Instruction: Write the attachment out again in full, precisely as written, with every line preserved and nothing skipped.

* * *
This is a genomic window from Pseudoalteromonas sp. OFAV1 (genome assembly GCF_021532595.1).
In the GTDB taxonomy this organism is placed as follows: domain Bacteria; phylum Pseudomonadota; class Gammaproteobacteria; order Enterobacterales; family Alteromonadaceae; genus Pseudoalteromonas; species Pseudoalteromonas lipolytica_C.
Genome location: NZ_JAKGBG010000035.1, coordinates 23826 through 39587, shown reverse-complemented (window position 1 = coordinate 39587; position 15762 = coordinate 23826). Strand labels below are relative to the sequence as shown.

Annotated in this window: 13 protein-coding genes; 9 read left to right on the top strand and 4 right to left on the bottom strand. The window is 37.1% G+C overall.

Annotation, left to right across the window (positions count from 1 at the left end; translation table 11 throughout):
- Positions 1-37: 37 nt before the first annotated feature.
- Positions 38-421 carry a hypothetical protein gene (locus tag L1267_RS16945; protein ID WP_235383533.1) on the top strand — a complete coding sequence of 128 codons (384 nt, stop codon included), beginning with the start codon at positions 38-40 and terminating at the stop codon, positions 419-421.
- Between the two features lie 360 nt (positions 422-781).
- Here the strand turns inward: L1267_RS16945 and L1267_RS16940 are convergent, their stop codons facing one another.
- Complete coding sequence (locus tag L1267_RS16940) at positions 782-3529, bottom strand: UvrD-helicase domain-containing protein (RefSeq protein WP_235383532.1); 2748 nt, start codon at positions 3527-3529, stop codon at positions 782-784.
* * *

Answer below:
This is a genomic window from Pseudoalteromonas sp. OFAV1 (genome assembly GCF_021532595.1).
In the GTDB taxonomy this organism is placed as follows: domain Bacteria; phylum Pseudomonadota; class Gammaproteobacteria; order Enterobacterales; family Alteromonadaceae; genus Pseudoalteromonas; species Pseudoalteromonas lipolytica_C.
Genome location: NZ_JAKGBG010000035.1, coordinates 23826 through 39587, shown reverse-complemented (window position 1 = coordinate 39587; position 15762 = coordinate 23826). Strand labels below are relative to the sequence as shown.

Annotated in this window: 13 protein-coding genes; 9 read left to right on the top strand and 4 right to left on the bottom strand. The window is 37.1% G+C overall.

Annotation, left to right across the window (positions count from 1 at the left end; translation table 11 throughout):
- Positions 1-37: 37 nt before the first annotated feature.
- Positions 38-421 carry a hypothetical protein gene (locus tag L1267_RS16945; protein ID WP_235383533.1) on the top strand — a complete coding sequence of 128 codons (384 nt, stop codon included), beginning with the start codon at positions 38-40 and terminating at the stop codon, positions 419-421.
- Between the two features lie 360 nt (positions 422-781).
- Here the strand turns inward: L1267_RS16945 and L1267_RS16940 are convergent, their stop codons facing one another.
- Complete coding sequence (locus tag L1267_RS16940) at positions 782-3529, bottom strand: UvrD-helicase domain-containing protein (RefSeq protein WP_235383532.1); 2748 nt, start codon at positions 3527-3529, stop codon at positions 782-784.